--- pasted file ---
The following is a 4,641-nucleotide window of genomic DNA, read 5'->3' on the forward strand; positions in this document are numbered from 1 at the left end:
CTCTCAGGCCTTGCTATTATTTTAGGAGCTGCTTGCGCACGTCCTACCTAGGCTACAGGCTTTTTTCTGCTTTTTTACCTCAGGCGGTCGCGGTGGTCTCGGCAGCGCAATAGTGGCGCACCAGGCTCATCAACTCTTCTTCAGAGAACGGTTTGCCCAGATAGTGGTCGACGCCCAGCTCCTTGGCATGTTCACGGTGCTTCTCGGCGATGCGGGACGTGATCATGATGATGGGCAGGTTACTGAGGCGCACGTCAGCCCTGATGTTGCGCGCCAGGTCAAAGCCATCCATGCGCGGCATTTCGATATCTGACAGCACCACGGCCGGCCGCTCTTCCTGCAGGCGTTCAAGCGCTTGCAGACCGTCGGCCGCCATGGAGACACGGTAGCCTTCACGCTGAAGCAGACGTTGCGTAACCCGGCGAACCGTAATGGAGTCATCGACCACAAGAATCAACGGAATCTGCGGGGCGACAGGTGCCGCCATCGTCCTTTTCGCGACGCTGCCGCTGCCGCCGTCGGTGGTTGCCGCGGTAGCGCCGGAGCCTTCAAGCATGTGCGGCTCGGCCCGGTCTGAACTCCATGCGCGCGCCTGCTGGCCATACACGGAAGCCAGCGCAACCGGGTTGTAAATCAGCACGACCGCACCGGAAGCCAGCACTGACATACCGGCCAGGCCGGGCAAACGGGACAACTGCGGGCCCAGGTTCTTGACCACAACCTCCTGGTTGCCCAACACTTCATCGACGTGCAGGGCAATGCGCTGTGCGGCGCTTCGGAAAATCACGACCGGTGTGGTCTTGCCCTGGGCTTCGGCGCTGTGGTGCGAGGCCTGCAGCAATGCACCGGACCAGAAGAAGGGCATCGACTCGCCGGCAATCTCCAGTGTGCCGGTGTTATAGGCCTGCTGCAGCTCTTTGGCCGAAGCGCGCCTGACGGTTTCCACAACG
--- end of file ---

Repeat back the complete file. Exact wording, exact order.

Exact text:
The following is a 4,641-nucleotide window of genomic DNA, read 5'->3' on the forward strand; positions in this document are numbered from 1 at the left end:
CTCTCAGGCCTTGCTATTATTTTAGGAGCTGCTTGCGCACGTCCTACCTAGGCTACAGGCTTTTTTCTGCTTTTTTACCTCAGGCGGTCGCGGTGGTCTCGGCAGCGCAATAGTGGCGCACCAGGCTCATCAACTCTTCTTCAGAGAACGGTTTGCCCAGATAGTGGTCGACGCCCAGCTCCTTGGCATGTTCACGGTGCTTCTCGGCGATGCGGGACGTGATCATGATGATGGGCAGGTTACTGAGGCGCACGTCAGCCCTGATGTTGCGCGCCAGGTCAAAGCCATCCATGCGCGGCATTTCGATATCTGACAGCACCACGGCCGGCCGCTCTTCCTGCAGGCGTTCAAGCGCTTGCAGACCGTCGGCCGCCATGGAGACACGGTAGCCTTCACGCTGAAGCAGACGTTGCGTAACCCGGCGAACCGTAATGGAGTCATCGACCACAAGAATCAACGGAATCTGCGGGGCGACAGGTGCCGCCATCGTCCTTTTCGCGACGCTGCCGCTGCCGCCGTCGGTGGTTGCCGCGGTAGCGCCGGAGCCTTCAAGCATGTGCGGCTCGGCCCGGTCTGAACTCCATGCGCGCGCCTGCTGGCCATACACGGAAGCCAGCGCAACCGGGTTGTAAATCAGCACGACCGCACCGGAAGCCAGCACTGACATACCGGCCAGGCCGGGCAAACGGGACAACTGCGGGCCCAGGTTCTTGACCACAACCTCCTGGTTGCCCAACACTTCATCGACGTGCAGGGCAATGCGCTGTGCGGCGCTTCGGAAAATCACGACCGGTGTGGTCTTGCCCTGGGCTTCGGCGCTGTGGTGCGAGGCCTGCAGCAATGCACCGGACCAGAAGAAGGGCATCGACTCGCCGGCAATCTCCAGTGTGCCGGTGTTATAGGCCTGCTGCAGCTCTTTGGCCGAAGCGCGCCTGACGGTTTCCACAACG